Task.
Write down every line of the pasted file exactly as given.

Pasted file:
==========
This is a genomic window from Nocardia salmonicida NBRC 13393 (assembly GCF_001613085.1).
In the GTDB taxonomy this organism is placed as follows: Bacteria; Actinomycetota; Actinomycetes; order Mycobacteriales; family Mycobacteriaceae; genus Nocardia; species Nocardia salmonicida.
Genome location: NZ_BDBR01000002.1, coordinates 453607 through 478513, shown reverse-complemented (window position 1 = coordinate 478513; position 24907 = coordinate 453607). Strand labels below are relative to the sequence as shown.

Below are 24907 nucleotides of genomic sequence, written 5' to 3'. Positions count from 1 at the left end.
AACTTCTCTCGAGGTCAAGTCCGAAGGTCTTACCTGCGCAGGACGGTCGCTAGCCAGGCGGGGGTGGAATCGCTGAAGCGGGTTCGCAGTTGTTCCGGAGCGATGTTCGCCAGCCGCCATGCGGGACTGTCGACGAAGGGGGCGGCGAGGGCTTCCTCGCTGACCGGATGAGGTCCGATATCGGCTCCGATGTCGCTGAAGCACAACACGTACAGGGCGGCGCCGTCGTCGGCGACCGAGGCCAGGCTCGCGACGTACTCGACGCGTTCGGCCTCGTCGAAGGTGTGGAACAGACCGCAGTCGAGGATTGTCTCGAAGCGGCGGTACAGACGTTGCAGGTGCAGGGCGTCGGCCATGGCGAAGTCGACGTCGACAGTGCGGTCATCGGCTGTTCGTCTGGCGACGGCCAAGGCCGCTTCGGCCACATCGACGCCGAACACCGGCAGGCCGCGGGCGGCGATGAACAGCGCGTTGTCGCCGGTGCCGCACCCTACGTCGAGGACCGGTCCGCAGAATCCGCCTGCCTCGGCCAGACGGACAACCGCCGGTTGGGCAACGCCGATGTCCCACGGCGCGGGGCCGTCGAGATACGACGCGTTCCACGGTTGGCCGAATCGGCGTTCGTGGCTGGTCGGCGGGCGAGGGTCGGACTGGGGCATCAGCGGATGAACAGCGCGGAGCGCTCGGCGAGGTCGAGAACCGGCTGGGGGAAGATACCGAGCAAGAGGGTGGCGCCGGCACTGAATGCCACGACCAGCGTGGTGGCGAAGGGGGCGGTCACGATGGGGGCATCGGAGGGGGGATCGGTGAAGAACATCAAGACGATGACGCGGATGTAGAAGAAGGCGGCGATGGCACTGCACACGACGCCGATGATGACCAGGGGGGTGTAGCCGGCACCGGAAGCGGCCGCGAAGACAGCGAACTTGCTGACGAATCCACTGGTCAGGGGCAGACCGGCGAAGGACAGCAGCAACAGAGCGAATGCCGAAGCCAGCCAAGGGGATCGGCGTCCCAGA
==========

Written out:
This is a genomic window from Nocardia salmonicida NBRC 13393 (assembly GCF_001613085.1).
In the GTDB taxonomy this organism is placed as follows: Bacteria; Actinomycetota; Actinomycetes; order Mycobacteriales; family Mycobacteriaceae; genus Nocardia; species Nocardia salmonicida.
Genome location: NZ_BDBR01000002.1, coordinates 453607 through 478513, shown reverse-complemented (window position 1 = coordinate 478513; position 24907 = coordinate 453607). Strand labels below are relative to the sequence as shown.

Below are 24907 nucleotides of genomic sequence, written 5' to 3'. Positions count from 1 at the left end.
AACTTCTCTCGAGGTCAAGTCCGAAGGTCTTACCTGCGCAGGACGGTCGCTAGCCAGGCGGGGGTGGAATCGCTGAAGCGGGTTCGCAGTTGTTCCGGAGCGATGTTCGCCAGCCGCCATGCGGGACTGTCGACGAAGGGGGCGGCGAGGGCTTCCTCGCTGACCGGATGAGGTCCGATATCGGCTCCGATGTCGCTGAAGCACAACACGTACAGGGCGGCGCCGTCGTCGGCGACCGAGGCCAGGCTCGCGACGTACTCGACGCGTTCGGCCTCGTCGAAGGTGTGGAACAGACCGCAGTCGAGGATTGTCTCGAAGCGGCGGTACAGACGTTGCAGGTGCAGGGCGTCGGCCATGGCGAAGTCGACGTCGACAGTGCGGTCATCGGCTGTTCGTCTGGCGACGGCCAAGGCCGCTTCGGCCACATCGACGCCGAACACCGGCAGGCCGCGGGCGGCGATGAACAGCGCGTTGTCGCCGGTGCCGCACCCTACGTCGAGGACCGGTCCGCAGAATCCGCCTGCCTCGGCCAGACGGACAACCGCCGGTTGGGCAACGCCGATGTCCCACGGCGCGGGGCCGTCGAGATACGACGCGTTCCACGGTTGGCCGAATCGGCGTTCGTGGCTGGTCGGCGGGCGAGGGTCGGACTGGGGCATCAGCGGATGAACAGCGCGGAGCGCTCGGCGAGGTCGAGAACCGGCTGGGGGAAGATACCGAGCAAGAGGGTGGCGCCGGCACTGAATGCCACGACCAGCGTGGTGGCGAAGGGGGCGGTCACGATGGGGGCATCGGAGGGGGGATCGGTGAAGAACATCAAGACGATGACGCGGATGTAGAAGAAGGCGGCGATGGCACTGCACACGACGCCGATGATGACCAGGGGGGTGTAGCCGGCACCGGAAGCGGCCGCGAAGACAGCGAACTTGCTGACGAATCCACTGGTCAGGGGCAGACCGGCGAAGGACAGCAGCAACAGAGCGAATGCCGAAGCCAGCCAAGGGGATCGGCGTCCCAGA